From a UW press release:
Contestants from around the region are expected to take part in the 29th biennial powwow April 17-18, at the University of Wyoming's War Memorial Fieldhouse in Laramie.
UW's American Indian Studies Program, together with the American Indian Studies Alliance, will host a series of events before the spring semester powwow.
The powwow, free and open to the public, begins at noon Saturday with the grand entry followed by a second grand entry at 7 p.m. The Sunday session grand entry is at noon.
Indian dances will be performed throughout the weekend. Vendors will sell Native American items and memorabilia, Indian tacos and more.
The event is sponsored by UW's Native American student group, Keepers of the Fire, celebrating its 39th anniversary as an organization that helps preserve and promote cultural diversity on campus.
The words "Keepers" and "Fire" represent the concept that the fire must be kept preserved and burning. In the Indian culture, a fire must never be allowed to die out. It was the keeper's duty to keep the fire going.
Saturday and Sunday, contestants from the region will be judged on their dancing ability and on the quality and creativity of their regalia. Dancers in various age groups will perform in men's, women's and teen divisions in such categories as fancy, grass, traditional and jingle dances. Other activities include a Keepers of the Fire princess contest, tiny tot competition and drum contests. Prize money will be awarded in five age divisions.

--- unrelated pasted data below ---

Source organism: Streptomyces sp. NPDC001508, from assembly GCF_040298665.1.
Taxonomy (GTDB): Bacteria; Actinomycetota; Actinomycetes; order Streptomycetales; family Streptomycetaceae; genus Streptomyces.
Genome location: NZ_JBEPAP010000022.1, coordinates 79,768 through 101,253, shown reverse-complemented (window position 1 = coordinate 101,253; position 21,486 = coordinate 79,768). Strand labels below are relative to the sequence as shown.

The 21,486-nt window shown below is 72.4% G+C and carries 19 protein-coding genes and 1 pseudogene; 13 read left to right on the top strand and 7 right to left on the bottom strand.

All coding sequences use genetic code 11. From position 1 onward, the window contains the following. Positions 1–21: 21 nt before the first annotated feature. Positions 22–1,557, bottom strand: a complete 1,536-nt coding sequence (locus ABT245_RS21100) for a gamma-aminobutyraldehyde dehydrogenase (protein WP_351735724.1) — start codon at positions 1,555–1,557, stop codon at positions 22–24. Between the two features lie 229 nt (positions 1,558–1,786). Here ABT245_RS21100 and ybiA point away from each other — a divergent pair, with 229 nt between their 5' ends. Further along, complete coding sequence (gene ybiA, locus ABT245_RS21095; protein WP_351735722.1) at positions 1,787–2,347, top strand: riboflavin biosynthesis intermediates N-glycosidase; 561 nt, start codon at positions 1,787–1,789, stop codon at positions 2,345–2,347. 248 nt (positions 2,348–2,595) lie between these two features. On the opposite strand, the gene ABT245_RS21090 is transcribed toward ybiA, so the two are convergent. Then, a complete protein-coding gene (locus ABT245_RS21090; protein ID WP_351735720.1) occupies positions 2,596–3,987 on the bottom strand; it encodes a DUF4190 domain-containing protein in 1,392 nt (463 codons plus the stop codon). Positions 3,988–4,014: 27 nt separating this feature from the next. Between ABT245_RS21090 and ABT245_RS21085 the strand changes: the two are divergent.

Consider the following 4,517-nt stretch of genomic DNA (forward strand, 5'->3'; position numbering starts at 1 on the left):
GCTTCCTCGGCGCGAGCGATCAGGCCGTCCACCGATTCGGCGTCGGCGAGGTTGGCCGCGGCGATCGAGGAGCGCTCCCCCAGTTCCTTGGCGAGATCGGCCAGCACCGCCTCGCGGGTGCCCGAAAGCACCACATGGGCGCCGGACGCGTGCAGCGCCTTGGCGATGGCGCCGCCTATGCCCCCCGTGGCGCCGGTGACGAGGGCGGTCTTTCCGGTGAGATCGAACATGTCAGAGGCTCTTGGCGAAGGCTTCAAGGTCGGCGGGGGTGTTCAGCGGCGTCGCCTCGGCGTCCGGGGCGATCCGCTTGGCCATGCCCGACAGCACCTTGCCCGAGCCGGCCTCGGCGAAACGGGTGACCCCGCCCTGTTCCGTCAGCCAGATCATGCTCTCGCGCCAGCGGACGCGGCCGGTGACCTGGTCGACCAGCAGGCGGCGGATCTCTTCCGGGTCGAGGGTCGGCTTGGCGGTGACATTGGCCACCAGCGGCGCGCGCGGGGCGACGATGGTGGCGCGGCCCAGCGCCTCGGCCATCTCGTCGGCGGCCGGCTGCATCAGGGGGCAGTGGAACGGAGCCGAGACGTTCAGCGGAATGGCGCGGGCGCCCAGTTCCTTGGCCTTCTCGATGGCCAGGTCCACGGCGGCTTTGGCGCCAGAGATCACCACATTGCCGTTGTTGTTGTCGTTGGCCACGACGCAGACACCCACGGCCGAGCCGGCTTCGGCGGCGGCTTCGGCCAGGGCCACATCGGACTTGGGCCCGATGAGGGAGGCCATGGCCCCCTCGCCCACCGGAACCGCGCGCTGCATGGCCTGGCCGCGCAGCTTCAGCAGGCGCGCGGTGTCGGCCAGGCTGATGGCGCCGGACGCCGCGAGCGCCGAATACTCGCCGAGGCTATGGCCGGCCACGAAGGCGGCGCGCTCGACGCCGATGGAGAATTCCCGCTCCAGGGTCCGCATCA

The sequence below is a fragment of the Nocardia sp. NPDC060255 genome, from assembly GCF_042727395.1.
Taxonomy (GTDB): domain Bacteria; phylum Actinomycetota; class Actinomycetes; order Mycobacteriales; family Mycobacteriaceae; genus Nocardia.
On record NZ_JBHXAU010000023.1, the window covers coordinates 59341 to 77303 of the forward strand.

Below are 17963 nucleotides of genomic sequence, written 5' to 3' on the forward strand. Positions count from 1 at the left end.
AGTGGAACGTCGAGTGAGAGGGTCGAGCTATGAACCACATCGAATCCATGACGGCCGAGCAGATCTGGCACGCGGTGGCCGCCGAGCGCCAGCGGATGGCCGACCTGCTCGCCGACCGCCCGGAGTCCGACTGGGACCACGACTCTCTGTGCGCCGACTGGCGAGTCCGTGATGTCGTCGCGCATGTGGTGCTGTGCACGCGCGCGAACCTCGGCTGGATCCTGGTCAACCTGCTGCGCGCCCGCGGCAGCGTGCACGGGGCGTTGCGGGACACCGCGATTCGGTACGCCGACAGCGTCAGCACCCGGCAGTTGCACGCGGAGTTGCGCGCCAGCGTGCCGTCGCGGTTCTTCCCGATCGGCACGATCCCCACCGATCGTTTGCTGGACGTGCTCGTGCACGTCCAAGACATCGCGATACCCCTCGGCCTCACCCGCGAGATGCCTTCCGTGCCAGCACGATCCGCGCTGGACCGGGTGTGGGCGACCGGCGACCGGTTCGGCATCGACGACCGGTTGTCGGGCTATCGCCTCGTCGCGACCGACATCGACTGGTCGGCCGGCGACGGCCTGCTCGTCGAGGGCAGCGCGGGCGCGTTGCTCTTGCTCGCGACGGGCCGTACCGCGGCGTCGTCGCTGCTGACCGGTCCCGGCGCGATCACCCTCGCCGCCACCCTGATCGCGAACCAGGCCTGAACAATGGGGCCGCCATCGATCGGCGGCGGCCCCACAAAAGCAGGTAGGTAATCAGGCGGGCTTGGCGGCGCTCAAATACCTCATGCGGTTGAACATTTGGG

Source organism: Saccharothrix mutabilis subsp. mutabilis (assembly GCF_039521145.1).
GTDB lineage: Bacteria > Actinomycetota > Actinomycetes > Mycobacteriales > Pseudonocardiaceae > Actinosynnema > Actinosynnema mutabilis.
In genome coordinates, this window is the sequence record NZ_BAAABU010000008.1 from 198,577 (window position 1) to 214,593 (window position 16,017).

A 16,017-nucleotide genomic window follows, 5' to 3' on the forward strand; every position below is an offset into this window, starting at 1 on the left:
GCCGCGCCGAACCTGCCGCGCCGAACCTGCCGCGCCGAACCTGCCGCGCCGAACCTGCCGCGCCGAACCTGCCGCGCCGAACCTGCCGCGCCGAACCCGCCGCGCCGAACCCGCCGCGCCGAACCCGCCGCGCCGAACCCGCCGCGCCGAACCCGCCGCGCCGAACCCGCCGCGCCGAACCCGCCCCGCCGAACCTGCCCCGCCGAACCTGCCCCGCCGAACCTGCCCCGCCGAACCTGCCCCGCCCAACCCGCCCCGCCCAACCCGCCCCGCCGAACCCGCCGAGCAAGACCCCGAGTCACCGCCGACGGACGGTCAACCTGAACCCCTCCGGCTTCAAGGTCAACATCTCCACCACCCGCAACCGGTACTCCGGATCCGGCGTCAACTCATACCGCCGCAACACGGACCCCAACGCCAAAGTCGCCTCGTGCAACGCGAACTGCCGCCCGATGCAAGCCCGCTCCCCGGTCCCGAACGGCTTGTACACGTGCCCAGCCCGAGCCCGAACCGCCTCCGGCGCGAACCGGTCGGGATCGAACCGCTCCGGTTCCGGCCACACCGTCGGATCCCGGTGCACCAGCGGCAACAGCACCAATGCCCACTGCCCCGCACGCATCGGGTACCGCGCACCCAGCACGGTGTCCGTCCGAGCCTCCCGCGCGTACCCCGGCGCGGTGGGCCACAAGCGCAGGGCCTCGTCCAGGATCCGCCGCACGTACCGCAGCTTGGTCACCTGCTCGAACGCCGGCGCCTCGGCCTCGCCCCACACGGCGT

Will Peters from Pine Ridge, S.D., is the powwow's master of ceremonies; Patrick Iron Cloud Sr. of Ethete is arena director; and Irene Sanke is the 2008-2010 Keepers of the Fire Powwow Princess.
For more information, contact Tanaya Moon Morris at (307) 760-6340 or e-mail email@example.com.
UW's American Indian Studies Program and the American Indian Studies Alliance have scheduled three days of activities before the powwow. Events each day are:
-- Wednesday April 14: Writer Diane Wilson will read excerpts from her book "Spirit Car" at 6 p.m. Classroom Building Room 310.
-- Thursday April 15: Film festival -- topic: boarding schools. "In the White Man's Image," 6 p.m., and "Where the Spirit Lives," 7:30 p.m. Classroom Building Room 129.
-- Friday April 16: Film festival -- topic: sovereignty. "The Battle for Whiteclay," 4 p.m., followed by a discussion with film maker Mark Vasina and Indian activist Frank Lamere who appears in the film. "Skins," 7:30 p.m. All events are in the Classroom Building Room 129.